However, as they are now part and parcel of most organisations they at least need to be designed in such a way that they encourage managers to "manage" rather than allow them to rely on some bureaucratic system as a crutch for poor management. Whilst the economic crisis might have been the catalyst, it's generally agreed that poor management got both organisations into real trouble. The way they manage their people had to change.

From their pre-crisis performances, both companies seemed to be in need of cultural change. It will be interesting to observe the results of the two quite different change processes over the coming years.

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About The Author

Bob Selden
Bob Selden

Bob Selden, is an author, management consultant and coach based in New Zealand and working internationally. Much of his time currently is spent working with family businesses. He's the author of the best-selling What To Do When You Become The Boss. His new book, What To Do When Leadership Is Needed, was released in July 2022.

Older Comments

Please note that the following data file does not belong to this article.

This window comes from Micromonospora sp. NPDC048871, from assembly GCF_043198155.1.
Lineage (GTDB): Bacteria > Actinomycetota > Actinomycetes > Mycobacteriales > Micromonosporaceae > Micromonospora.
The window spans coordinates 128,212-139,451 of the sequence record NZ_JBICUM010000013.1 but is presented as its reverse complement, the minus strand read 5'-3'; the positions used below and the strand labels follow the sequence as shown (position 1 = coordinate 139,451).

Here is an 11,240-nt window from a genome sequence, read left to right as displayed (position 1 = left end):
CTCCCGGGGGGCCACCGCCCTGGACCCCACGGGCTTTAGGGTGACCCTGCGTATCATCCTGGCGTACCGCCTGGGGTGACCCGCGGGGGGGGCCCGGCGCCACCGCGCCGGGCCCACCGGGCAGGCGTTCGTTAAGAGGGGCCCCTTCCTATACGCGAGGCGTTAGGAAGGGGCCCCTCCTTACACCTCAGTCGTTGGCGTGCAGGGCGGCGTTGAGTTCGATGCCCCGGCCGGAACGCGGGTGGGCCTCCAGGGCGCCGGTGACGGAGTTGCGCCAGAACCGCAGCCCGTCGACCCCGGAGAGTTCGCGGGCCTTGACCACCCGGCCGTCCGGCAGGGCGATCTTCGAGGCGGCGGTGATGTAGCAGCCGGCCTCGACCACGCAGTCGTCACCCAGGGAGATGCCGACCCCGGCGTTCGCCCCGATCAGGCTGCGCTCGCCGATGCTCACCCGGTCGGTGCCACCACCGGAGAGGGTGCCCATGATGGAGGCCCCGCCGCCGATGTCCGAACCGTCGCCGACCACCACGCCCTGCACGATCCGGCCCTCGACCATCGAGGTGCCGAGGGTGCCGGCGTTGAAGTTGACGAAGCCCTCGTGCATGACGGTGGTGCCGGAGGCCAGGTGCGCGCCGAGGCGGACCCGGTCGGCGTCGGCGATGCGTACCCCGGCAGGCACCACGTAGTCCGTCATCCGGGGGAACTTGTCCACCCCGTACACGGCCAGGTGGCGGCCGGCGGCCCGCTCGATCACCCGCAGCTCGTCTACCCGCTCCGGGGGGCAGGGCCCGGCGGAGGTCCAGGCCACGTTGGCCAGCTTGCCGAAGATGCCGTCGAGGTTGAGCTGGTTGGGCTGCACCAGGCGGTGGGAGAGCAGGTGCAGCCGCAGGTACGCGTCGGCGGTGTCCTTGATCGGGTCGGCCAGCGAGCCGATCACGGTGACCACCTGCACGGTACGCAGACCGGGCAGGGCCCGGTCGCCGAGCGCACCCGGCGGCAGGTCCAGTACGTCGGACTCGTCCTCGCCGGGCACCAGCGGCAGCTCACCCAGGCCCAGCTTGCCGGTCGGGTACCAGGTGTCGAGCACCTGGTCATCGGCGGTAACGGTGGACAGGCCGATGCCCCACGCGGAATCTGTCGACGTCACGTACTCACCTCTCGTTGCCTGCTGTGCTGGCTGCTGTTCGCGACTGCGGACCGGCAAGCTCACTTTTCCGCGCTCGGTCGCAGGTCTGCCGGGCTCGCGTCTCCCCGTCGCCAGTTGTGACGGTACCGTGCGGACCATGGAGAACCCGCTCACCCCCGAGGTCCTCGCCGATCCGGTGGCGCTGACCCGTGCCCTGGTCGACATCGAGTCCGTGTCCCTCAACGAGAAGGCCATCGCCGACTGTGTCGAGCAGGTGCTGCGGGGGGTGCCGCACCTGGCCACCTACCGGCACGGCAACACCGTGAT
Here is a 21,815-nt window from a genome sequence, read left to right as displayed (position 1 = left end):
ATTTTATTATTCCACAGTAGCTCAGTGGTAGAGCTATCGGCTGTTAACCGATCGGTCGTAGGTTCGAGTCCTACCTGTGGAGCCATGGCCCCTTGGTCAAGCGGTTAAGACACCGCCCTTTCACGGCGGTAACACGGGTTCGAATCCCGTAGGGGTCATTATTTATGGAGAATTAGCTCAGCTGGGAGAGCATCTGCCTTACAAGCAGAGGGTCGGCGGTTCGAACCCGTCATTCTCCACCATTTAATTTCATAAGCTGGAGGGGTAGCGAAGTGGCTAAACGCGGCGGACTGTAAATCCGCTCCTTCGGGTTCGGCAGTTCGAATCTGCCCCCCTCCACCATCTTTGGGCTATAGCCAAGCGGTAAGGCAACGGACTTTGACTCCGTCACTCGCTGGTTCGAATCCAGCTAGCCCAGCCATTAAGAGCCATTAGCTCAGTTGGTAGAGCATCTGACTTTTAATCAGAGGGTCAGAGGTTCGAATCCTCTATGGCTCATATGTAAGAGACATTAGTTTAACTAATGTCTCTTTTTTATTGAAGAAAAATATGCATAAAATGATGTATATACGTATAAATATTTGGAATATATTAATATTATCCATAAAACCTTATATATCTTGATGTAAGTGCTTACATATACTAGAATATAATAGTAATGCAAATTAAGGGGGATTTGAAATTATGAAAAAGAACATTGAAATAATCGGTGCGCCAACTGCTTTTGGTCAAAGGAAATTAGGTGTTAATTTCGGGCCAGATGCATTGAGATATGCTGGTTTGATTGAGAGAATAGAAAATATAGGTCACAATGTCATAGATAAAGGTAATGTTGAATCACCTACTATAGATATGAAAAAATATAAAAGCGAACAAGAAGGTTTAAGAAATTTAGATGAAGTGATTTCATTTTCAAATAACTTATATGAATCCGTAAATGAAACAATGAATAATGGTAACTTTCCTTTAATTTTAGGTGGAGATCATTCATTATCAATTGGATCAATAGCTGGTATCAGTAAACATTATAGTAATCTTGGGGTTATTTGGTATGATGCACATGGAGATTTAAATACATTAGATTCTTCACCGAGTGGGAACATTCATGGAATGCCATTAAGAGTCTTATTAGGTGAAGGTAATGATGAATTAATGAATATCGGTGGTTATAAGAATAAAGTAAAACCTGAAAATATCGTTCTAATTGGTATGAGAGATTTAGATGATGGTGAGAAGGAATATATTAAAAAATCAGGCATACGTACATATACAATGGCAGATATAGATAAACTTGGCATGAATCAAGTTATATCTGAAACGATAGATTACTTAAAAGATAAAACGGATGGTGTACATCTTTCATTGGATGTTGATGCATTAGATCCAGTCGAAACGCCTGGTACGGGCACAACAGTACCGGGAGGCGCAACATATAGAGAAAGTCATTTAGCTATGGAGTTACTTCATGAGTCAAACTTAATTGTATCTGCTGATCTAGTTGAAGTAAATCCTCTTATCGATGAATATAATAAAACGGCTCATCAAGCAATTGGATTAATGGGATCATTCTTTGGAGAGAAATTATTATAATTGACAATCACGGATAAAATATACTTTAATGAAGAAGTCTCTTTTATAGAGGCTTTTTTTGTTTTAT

Edward Deming writing, about 14 points needed to transform management and the corporation, believed performance appraisal were counterproductive and simply bad management. In his point #3 called ' Evaluation of Performance, Merit Rating, or Annual Review- and he proposed their eradication. Deming writes, “The performance appraisal nourishes short-term performance, annihilates long-term planning, builds fear, demolishes teamwork, nourishes rivalry and politics… it leaves people bitter, crushed, bruised, battered, desolate, despondent, dejected, feeling inferior, some even depressed, unfit for work for weeks after receipt of rating, unable to comprehend why they are inferior. It is unfair, as it ascribes to the people in a group differences that may be caused totally by the system that they work in.” In other words, commitment is destroyed. It is commonly understood that performance reviews, pay for performance, and incentive systems have little to do with the motivation, but they are successful in punishing employees and rupturing relationships. Many studies point out that rewards actually undermine the very process they are intended to enhance. In agreement, Deming believed that extrinsic motivators were a fallacy. When asked the question, “Is money a motivator?” he replied, “It is not!” He believed the same applies to all forms of extrinsic motivators, they do not motivate. When it comes to intrinsic motivation the relationship between reward and motivation is more complex. For example, offering rewards for easy tasks or just completing a task may lower intrinsic motivation. It is a mistake to assume that employees are motivated in predictable ways by differential rewards and punishments.